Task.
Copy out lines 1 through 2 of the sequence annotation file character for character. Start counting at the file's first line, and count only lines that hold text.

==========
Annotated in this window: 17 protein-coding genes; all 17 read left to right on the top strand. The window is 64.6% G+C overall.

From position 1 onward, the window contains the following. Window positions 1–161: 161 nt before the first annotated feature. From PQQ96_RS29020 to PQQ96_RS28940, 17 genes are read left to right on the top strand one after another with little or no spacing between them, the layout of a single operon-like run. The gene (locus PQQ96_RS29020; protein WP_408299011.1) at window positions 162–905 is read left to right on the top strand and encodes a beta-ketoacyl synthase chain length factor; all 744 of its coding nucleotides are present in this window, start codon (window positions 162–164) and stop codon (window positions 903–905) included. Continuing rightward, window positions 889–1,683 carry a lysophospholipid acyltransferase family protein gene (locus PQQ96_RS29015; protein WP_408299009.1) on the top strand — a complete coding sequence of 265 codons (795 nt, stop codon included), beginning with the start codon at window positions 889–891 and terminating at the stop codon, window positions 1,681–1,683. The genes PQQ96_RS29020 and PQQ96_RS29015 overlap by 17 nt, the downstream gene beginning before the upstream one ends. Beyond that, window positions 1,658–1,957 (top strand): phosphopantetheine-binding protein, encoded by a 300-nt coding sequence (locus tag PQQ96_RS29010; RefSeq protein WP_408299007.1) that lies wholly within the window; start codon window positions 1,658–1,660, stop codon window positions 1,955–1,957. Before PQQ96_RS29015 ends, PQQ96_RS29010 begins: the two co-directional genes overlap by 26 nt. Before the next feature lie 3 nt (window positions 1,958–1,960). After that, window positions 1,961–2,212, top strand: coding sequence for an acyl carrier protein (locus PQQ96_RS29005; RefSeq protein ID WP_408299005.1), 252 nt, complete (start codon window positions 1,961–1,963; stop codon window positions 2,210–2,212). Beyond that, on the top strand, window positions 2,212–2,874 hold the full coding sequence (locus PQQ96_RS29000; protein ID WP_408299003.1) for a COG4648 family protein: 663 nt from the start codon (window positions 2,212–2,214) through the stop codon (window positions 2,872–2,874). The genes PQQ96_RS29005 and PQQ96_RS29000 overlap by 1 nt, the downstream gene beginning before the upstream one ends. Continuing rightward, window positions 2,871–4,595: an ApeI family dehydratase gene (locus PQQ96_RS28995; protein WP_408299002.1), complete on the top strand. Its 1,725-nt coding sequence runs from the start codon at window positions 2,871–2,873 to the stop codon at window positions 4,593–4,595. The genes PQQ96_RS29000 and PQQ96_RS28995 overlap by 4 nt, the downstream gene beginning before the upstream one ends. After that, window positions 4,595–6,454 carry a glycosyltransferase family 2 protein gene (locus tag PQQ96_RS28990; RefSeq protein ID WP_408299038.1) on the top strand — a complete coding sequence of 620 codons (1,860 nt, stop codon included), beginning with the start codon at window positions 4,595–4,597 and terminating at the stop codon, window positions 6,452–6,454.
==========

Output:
Annotated in this window: 17 protein-coding genes; all 17 read left to right on the top strand. The window is 64.6% G+C overall.

From position 1 onward, the window contains the following. Window positions 1–161: 161 nt before the first annotated feature. From PQQ96_RS29020 to PQQ96_RS28940, 17 genes are read left to right on the top strand one after another with little or no spacing between them, the layout of a single operon-like run. The gene (locus PQQ96_RS29020; protein WP_408299011.1) at window positions 162–905 is read left to right on the top strand and encodes a beta-ketoacyl synthase chain length factor; all 744 of its coding nucleotides are present in this window, start codon (window positions 162–164) and stop codon (window positions 903–905) included. Continuing rightward, window positions 889–1,683 carry a lysophospholipid acyltransferase family protein gene (locus PQQ96_RS29015; protein WP_408299009.1) on the top strand — a complete coding sequence of 265 codons (795 nt, stop codon included), beginning with the start codon at window positions 889–891 and terminating at the stop codon, window positions 1,681–1,683. The genes PQQ96_RS29020 and PQQ96_RS29015 overlap by 17 nt, the downstream gene beginning before the upstream one ends. Beyond that, window positions 1,658–1,957 (top strand): phosphopantetheine-binding protein, encoded by a 300-nt coding sequence (locus tag PQQ96_RS29010; RefSeq protein WP_408299007.1) that lies wholly within the window; start codon window positions 1,658–1,660, stop codon window positions 1,955–1,957. Before PQQ96_RS29015 ends, PQQ96_RS29010 begins: the two co-directional genes overlap by 26 nt. Before the next feature lie 3 nt (window positions 1,958–1,960). After that, window positions 1,961–2,212, top strand: coding sequence for an acyl carrier protein (locus PQQ96_RS29005; RefSeq protein ID WP_408299005.1), 252 nt, complete (start codon window positions 1,961–1,963; stop codon window positions 2,210–2,212). Beyond that, on the top strand, window positions 2,212–2,874 hold the full coding sequence (locus PQQ96_RS29000; protein ID WP_408299003.1) for a COG4648 family protein: 663 nt from the start codon (window positions 2,212–2,214) through the stop codon (window positions 2,872–2,874). The genes PQQ96_RS29005 and PQQ96_RS29000 overlap by 1 nt, the downstream gene beginning before the upstream one ends. Continuing rightward, window positions 2,871–4,595: an ApeI family dehydratase gene (locus PQQ96_RS28995; protein WP_408299002.1), complete on the top strand. Its 1,725-nt coding sequence runs from the start codon at window positions 2,871–2,873 to the stop codon at window positions 4,593–4,595. The genes PQQ96_RS29000 and PQQ96_RS28995 overlap by 4 nt, the downstream gene beginning before the upstream one ends. After that, window positions 4,595–6,454 carry a glycosyltransferase family 2 protein gene (locus tag PQQ96_RS28990; RefSeq protein ID WP_408299038.1) on the top strand — a complete coding sequence of 620 codons (1,860 nt, stop codon included), beginning with the start codon at window positions 4,595–4,597 and terminating at the stop codon, window positions 6,452–6,454.